The launch of Amazon Australia was supposed to be a game-changing event that redefined retail pricing for the whole nation. Instead, its arrival went down like a huge wet fart.
The chief disappointment was price - but that's not all that left us feeling miffed. Here are six things we hated about Amazon Australia's launch.
The Launch Time
Amazon.com.au went live at 1am AEST. There was no fireworks. No announcement. No fanfare. No leaked reports that Amazon would launch tomorrow morning (perhaps, besides our own).
One minute it didn’t exist and the next minute it did.
In the dead of night.
Can you feel the hype?
After a month of speculation and rumour, the big reveal wasn’t so much a Big Bang as a Giant Fizzle. We expected more – there were once rumours that Amazon would be handing out free ice-creams at train stations around the country.
The Prices Are A Bit Shit
Although a couple of hundred thousand products dropped on the Australian site last night, there aren’t exactly ‘hundreds of thousands’ of bargains. If you’re looking to save a few dollars, you will have to dig deep and you’ll have to really know what you’re looking for.
We’ve been banging on about the Bose QuietComfort 35s any chance we get, but the cheapest I came across those was a mighty $445, or an even worse $519, depending on the Amazon seller you’re looking at. While the former isn’t anything to sniff at, we’ve seen far better deals over the past month.
There are also some batshit-insane prices on things like USB cables and document scanners running into the tens of thousands of dollars. Most embarrassing of all, the price of Amazon's Kindle Paperwhite was briefly $20 more on its own site than either JB Hi-Fi or Officeworks.
We expect Amazon will remedy this in the future, as more and more suppliers come on board, but for now, the prices are just a little bit shit – and this isn’t the retail apocalypse that we were promised.
This morning, Amazon finally launched its online shopping portal in Australia, putting an end to months of wild speculation and shopper anticipation. Unfortunately, the prices we're seeing aren't nearly as revolutionary as we were hoping. In fact, some of them are downright terrible.
Amazon Australia's delivery fees aren't quite as life-changing as many predicted. In order to qualify for Amazon's free shipping rules, the products have to be eligible products that come from Amazon Australia - otherwise they won't qualify you for the "free delivery over $49" rule.
Typically, if you're buying cheaper products from a Marketplace user or a third-party shop not associated with Amazon, your purchase won't qualify for free shipping - even if the total exceeds $49.
At present, Amazon is suggesting that deliveries will take three to seven business days for major metropolitan capital cities. Priority delivery, which costs you $9.99, will ship within one day. Compared to other services, such as those at JB Hi-Fi, this price is relatively competitive.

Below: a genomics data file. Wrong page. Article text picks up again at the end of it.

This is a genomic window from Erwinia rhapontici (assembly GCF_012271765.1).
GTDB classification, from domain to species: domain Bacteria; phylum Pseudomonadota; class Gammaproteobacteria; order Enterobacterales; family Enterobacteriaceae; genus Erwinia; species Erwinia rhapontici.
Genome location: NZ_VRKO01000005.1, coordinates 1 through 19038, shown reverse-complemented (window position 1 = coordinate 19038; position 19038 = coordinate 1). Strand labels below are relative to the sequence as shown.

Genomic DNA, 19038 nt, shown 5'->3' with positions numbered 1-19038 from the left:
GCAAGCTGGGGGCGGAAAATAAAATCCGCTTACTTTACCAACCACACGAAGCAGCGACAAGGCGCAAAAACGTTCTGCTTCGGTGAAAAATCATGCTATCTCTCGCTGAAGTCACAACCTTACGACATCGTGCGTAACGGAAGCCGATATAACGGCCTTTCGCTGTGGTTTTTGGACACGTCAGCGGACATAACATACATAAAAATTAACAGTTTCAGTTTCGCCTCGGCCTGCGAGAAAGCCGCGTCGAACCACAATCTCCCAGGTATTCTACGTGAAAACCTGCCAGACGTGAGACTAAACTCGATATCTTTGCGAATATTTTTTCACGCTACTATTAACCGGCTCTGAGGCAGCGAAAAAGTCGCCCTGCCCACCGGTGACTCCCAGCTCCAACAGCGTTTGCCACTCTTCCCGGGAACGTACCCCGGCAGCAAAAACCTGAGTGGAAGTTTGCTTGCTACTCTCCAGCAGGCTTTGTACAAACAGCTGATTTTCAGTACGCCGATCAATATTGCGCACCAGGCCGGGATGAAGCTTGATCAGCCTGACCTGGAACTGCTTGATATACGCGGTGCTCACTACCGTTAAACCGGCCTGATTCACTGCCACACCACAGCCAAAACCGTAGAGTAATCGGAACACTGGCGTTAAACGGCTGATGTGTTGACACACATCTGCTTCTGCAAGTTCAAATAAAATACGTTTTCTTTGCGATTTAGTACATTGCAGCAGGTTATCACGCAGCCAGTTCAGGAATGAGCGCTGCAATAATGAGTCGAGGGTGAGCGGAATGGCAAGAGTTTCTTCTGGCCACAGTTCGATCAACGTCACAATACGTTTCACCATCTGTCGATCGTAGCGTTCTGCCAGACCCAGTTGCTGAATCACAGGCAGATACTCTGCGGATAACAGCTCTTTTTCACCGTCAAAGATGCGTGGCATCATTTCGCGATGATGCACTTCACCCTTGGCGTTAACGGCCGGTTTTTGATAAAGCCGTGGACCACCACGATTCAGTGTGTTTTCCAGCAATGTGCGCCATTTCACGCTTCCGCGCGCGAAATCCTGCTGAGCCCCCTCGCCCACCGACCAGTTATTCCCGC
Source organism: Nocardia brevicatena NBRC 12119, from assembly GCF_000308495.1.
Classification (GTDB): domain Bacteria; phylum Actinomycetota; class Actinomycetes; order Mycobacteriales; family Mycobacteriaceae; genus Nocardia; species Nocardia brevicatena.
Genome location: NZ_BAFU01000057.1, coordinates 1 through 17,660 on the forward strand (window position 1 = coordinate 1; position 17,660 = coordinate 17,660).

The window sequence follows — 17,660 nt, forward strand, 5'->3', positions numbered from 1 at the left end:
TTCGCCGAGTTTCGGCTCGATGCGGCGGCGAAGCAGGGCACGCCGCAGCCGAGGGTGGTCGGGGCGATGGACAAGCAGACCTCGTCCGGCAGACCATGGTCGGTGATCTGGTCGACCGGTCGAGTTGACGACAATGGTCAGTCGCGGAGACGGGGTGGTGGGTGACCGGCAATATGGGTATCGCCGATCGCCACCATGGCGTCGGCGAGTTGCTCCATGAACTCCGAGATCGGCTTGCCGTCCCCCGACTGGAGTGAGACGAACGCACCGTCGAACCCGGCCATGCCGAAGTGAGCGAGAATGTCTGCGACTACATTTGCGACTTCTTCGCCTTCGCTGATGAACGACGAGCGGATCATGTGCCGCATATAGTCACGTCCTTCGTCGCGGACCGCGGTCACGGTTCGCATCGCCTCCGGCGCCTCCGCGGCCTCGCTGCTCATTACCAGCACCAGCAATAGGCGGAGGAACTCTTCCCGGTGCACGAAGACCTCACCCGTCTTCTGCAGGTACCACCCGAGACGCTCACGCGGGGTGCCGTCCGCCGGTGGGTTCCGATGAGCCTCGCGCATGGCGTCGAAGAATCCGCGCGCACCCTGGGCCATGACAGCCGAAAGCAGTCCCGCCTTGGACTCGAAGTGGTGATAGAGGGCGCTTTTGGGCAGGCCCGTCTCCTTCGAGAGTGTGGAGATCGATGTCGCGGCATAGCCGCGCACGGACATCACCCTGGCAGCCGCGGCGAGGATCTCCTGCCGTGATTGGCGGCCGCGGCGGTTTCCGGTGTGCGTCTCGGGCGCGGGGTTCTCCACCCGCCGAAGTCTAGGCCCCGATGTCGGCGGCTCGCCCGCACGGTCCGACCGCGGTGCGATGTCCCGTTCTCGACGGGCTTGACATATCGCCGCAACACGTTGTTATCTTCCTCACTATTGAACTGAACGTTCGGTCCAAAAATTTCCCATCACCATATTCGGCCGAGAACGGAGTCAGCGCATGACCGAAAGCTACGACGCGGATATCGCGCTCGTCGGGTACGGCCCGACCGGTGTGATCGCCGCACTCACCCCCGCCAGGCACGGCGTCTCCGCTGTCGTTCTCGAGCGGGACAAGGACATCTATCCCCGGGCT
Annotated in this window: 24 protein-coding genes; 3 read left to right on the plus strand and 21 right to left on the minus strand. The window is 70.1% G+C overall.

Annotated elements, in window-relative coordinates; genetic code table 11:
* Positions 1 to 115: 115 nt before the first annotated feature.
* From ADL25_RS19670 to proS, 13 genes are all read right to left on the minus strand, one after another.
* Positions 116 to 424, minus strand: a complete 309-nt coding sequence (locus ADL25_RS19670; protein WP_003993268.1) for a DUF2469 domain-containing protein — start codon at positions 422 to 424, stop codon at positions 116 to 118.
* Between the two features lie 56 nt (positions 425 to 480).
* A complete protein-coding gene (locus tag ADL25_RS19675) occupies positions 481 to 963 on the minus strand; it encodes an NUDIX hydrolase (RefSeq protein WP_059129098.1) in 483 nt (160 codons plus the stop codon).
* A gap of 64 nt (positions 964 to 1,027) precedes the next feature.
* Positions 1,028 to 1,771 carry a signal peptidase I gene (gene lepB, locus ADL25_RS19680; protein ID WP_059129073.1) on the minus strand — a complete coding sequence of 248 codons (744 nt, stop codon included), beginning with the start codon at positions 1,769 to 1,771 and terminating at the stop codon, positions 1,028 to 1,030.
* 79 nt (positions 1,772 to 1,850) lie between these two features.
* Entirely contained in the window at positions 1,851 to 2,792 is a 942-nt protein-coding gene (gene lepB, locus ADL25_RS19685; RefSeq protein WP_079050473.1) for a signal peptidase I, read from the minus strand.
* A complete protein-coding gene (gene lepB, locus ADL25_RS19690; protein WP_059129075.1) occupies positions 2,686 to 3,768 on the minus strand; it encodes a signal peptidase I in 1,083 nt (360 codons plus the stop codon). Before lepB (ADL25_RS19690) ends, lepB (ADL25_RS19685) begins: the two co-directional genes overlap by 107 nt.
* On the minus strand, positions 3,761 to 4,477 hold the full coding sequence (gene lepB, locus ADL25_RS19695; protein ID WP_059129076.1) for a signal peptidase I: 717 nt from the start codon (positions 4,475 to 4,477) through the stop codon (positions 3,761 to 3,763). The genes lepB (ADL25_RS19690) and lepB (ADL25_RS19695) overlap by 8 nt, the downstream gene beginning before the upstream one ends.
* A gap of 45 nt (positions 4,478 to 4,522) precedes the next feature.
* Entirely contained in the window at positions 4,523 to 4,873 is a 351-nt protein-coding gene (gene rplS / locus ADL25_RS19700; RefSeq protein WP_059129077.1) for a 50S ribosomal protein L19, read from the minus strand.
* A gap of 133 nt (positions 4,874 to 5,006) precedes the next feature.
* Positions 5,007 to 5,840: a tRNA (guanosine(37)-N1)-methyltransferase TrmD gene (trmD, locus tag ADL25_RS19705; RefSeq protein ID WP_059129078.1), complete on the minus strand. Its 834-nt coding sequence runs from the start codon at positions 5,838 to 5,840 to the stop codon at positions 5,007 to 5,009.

Regular delivery pricing, however, is actually more expensive than some Aussie retailers. For example, JB Hi-Fi will deliver items to some customers for as little as $1.69 while Amazon starts at $5.99 for the same address.
How Amazon Prime membership changes things, we're yet to find out.
Dear Lifehacker, Now that Amazon is finally available in Australia, I was hoping to get some Christmas shopping done. I was particularly intrigued by the free delivery offer for orders over $49 - this means I can order multiple presents in one go and not get slugged with any shipping fees. Or so I thought.
Waiting For Prime
On that note, there's not a lot of information about Amazon Prime in Australia yet, though there is some introductory pricing on their landing page. The key difference at this early stage of the rollout would have to be Amazon's ability to deliver items cheaply, quickly and consistently - with the current service still using Australia Post, that's not at all guaranteed.
If Amazon held off and readied Prime for their initial launch into the country, there would have at least been a huge point of difference for consumers to latch on to. As it stands, for most items, it will still seem much easier - and much quicker - to go to a local retailer and physically get the product in your hand (especially at Christmas time).
Not entirely unexpected but the lack of PayPal integration is a little strange for Australian consumers, who have the protections in place across most online marketplaces. It also makes things a little more convoluted - another account, another password to remember, another bunch of personal details on the internet.
Another potential to make the user experience a little more frustrating.
While PayPal isn't a complete safeguard against fraud, the peace of mind that comes with using it and the convenience of systems like OneTouch just makes the checkout process so much easier.
Some of the most popular consumer tech products are nowhere to be seen on Amazon Australia. For example, while Xbox games are available - and pleasantly affordable - the console itself is almost completely AWOL. (There are no Xbox Ones, no Xbox One Xs and only a kiddy Minecraft edition of the Xbox One S.)
During the first few hours of launch, TVs were also missing, although the site has since been populated with several brands. Nevertheless, if you were hoping for a one-stop shop for all your Christmas needs, Amazon in its current form is not going to deliver. Well, at least we can buy cheap digital radios…
Amazon Australia are constantly adding more products, so this might be a wait-and-see scenario rather than a straight condemnation.